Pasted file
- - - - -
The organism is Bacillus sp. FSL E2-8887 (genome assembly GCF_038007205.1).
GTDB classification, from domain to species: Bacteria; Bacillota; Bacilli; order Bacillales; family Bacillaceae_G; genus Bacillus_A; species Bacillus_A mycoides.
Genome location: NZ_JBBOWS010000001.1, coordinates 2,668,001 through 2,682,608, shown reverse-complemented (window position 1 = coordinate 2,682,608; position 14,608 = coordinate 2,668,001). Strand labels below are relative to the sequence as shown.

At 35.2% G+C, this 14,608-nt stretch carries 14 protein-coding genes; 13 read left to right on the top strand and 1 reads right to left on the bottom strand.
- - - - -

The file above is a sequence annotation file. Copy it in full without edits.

The organism is Bacillus sp. FSL E2-8887 (genome assembly GCF_038007205.1).
GTDB classification, from domain to species: Bacteria; Bacillota; Bacilli; order Bacillales; family Bacillaceae_G; genus Bacillus_A; species Bacillus_A mycoides.
Genome location: NZ_JBBOWS010000001.1, coordinates 2,668,001 through 2,682,608, shown reverse-complemented (window position 1 = coordinate 2,682,608; position 14,608 = coordinate 2,668,001). Strand labels below are relative to the sequence as shown.

At 35.2% G+C, this 14,608-nt stretch carries 14 protein-coding genes; 13 read left to right on the top strand and 1 reads right to left on the bottom strand.